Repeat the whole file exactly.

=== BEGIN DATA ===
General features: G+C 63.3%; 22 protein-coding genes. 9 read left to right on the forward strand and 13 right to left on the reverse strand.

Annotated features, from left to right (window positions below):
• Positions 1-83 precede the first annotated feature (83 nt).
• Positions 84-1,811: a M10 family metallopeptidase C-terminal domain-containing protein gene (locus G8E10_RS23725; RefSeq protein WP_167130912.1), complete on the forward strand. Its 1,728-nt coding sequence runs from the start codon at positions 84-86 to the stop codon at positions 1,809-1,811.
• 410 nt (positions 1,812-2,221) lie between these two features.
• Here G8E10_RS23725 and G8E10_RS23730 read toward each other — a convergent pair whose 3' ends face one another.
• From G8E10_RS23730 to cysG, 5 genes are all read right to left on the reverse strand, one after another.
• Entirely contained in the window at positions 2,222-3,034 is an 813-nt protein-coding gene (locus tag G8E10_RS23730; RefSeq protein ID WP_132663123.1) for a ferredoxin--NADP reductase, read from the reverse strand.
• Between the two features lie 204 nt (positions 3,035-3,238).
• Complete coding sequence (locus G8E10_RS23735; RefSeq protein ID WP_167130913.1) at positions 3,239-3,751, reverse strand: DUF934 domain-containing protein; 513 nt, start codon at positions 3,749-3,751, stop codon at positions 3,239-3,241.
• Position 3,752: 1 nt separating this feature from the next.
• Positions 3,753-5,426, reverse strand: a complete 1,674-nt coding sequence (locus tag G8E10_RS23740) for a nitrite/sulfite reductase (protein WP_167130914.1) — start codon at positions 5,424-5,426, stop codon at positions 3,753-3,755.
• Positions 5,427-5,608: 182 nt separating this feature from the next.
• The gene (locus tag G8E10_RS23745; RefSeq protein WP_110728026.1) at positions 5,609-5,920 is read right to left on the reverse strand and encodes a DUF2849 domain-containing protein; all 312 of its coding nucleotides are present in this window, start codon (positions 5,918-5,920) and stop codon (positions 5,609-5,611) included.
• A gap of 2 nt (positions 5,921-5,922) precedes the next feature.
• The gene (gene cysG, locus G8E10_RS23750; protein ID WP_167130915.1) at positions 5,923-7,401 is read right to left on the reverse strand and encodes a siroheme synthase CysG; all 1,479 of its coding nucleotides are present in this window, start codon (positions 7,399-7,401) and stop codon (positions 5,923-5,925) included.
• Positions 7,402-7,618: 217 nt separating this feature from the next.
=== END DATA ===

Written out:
General features: G+C 63.3%; 22 protein-coding genes. 9 read left to right on the forward strand and 13 right to left on the reverse strand.

Annotated features, from left to right (window positions below):
• Positions 1-83 precede the first annotated feature (83 nt).
• Positions 84-1,811: a M10 family metallopeptidase C-terminal domain-containing protein gene (locus G8E10_RS23725; RefSeq protein WP_167130912.1), complete on the forward strand. Its 1,728-nt coding sequence runs from the start codon at positions 84-86 to the stop codon at positions 1,809-1,811.
• 410 nt (positions 1,812-2,221) lie between these two features.
• Here G8E10_RS23725 and G8E10_RS23730 read toward each other — a convergent pair whose 3' ends face one another.
• From G8E10_RS23730 to cysG, 5 genes are all read right to left on the reverse strand, one after another.
• Entirely contained in the window at positions 2,222-3,034 is an 813-nt protein-coding gene (locus tag G8E10_RS23730; RefSeq protein ID WP_132663123.1) for a ferredoxin--NADP reductase, read from the reverse strand.
• Between the two features lie 204 nt (positions 3,035-3,238).
• Complete coding sequence (locus G8E10_RS23735; RefSeq protein ID WP_167130913.1) at positions 3,239-3,751, reverse strand: DUF934 domain-containing protein; 513 nt, start codon at positions 3,749-3,751, stop codon at positions 3,239-3,241.
• Position 3,752: 1 nt separating this feature from the next.
• Positions 3,753-5,426, reverse strand: a complete 1,674-nt coding sequence (locus tag G8E10_RS23740) for a nitrite/sulfite reductase (protein WP_167130914.1) — start codon at positions 5,424-5,426, stop codon at positions 3,753-3,755.
• Positions 5,427-5,608: 182 nt separating this feature from the next.
• The gene (locus tag G8E10_RS23745; RefSeq protein WP_110728026.1) at positions 5,609-5,920 is read right to left on the reverse strand and encodes a DUF2849 domain-containing protein; all 312 of its coding nucleotides are present in this window, start codon (positions 5,918-5,920) and stop codon (positions 5,609-5,611) included.
• A gap of 2 nt (positions 5,921-5,922) precedes the next feature.
• The gene (gene cysG, locus G8E10_RS23750; protein ID WP_167130915.1) at positions 5,923-7,401 is read right to left on the reverse strand and encodes a siroheme synthase CysG; all 1,479 of its coding nucleotides are present in this window, start codon (positions 7,399-7,401) and stop codon (positions 5,923-5,925) included.
• Positions 7,402-7,618: 217 nt separating this feature from the next.